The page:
“Countless absurd gaps” in services in rural communities

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There are “countless absurd gaps” in services in rural communities, said Sinn Féin TD Claire Kerrane.

The spokesperson for the party for rural development believes that in terms of public transport in particular, these communities have experienced “absolute insufficiency”.

Last week, a new plan was unveiled by the government and National Transport Ireland (NTA) to increase public transport connectivity between towns, villages, surrounding villages and rural areas.

The MP called for this plan “Connecting Ireland” to “listen to the needs of rural communities”.

Figures from this week’s Central Statistical Office show that if the fuel tax for road transport was increased by 10%, then nearly 70% of rural households would continue to use their vehicles to the same extent because they ” have no alternative means of transport “.

Failure to “invest properly in connectivity”

Speaking after a briefing on Connecting Ireland’s proposals this week, MP Kerrane said successive governments “have not invested properly in connectivity” for decades.

“Increased and frequent transport services have been announced as part of Connecting Ireland, but the proof will be in the implementation,” said Roscommon-Galway TD.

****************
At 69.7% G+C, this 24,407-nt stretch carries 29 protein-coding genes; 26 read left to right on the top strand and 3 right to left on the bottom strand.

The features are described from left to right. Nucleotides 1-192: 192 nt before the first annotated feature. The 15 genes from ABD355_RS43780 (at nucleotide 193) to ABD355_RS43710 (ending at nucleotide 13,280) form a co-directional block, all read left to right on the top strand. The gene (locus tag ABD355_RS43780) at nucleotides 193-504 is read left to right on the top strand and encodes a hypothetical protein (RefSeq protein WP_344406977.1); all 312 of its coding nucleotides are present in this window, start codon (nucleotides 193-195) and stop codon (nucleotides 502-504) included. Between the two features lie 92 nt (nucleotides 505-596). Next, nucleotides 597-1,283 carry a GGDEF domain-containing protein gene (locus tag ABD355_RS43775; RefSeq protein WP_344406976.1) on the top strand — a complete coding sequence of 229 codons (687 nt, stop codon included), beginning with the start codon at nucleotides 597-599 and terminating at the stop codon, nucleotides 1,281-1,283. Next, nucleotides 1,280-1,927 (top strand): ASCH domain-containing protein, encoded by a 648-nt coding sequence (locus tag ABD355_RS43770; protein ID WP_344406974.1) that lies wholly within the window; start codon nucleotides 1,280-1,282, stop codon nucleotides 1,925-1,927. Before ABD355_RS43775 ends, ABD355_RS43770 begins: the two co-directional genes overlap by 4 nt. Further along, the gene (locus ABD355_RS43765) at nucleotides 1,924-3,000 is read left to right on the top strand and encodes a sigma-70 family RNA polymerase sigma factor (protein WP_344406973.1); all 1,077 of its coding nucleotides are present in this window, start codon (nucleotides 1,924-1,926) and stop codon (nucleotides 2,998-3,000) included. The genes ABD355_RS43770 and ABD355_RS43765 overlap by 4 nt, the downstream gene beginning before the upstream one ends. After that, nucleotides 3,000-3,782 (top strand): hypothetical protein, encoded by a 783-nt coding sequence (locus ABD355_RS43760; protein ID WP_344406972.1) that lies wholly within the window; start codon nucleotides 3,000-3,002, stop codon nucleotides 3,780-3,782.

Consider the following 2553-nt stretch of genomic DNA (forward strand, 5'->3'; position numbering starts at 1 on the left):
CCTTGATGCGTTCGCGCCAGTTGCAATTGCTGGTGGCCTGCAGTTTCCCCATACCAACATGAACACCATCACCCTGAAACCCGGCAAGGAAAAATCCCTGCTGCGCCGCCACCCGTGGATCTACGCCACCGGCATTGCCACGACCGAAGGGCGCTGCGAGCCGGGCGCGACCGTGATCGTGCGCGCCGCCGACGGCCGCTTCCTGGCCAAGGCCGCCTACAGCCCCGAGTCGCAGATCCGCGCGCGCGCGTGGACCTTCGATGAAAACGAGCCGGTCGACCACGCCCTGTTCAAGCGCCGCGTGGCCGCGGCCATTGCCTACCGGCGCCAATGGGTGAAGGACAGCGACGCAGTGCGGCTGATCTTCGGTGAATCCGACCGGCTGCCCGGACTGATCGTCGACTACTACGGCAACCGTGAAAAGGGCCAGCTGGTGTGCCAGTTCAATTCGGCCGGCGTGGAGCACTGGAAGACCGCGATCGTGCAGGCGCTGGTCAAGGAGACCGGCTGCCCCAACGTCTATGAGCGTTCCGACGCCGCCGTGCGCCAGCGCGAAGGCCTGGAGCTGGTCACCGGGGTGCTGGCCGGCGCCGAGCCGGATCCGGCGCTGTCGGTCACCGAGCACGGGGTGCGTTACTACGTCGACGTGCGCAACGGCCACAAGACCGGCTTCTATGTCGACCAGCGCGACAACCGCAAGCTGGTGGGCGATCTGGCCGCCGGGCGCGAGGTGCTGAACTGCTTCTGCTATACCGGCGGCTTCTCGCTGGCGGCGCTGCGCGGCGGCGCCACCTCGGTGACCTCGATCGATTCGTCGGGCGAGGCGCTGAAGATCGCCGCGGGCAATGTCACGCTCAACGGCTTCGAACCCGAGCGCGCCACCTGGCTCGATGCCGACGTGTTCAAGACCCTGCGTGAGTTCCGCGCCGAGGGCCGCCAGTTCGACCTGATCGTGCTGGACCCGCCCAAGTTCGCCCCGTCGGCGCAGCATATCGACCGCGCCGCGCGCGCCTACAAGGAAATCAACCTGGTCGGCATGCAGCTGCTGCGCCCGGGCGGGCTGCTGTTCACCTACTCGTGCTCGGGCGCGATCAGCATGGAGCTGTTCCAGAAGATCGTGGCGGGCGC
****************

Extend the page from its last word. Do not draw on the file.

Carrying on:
“In my own constituency of Roscommon-Galway, we are seeing services being cut rather than expanding. I know there are similar experiences in other rural areas.

“There are also significant gaps in services, particularly in the west of Ireland.”

The MP said in her constituency there is a “situation” where those who live in Moylough and Mountbellew in County Galway “with appointments at the nearby Portiuncula Hospital in Ballinasloe are forced to take a bus to town. Galway City, then take another Galway City bus to Ballinasloe ‘.

“Absurd gaps” in services in rural areas

“There are countless examples of absurd shortcomings like this in rural communities,” MP Kerrane continued.

“For years rural public transport approaches have been inconsistent, underfunded and stripped down, while instead increased investment and better infrastructure were needed.

“Providing adequate transport links is so important for all parts of rural communities. This is particularly true for older people, people with disabilities and people who depend on public transport to get to their place of work or to access health care and services.

“The consultation process will also be fundamental to ensuring that the implementation of Connecting Ireland is adequate and responsive to the needs of rural areas and their communities. ”

Those in rural communities “must be listened to”

The MP said she understood that the deployment should start in 2022, “which leaves little time for consultation.”

“Ensuring that the consultation process is coherent, accessible and inclusive is really important,” she added.

“I encourage the NTA to reach out to all facets of rural communities, including engagement with local organizations representing older people, people with disabilities and Irish Rural Link.

“We need to focus on the fundamental flaws in our transport links to support workers and families in their day-to-day lives.

“Those who live in these rural communities must be heard as part of the development of this plan. ”


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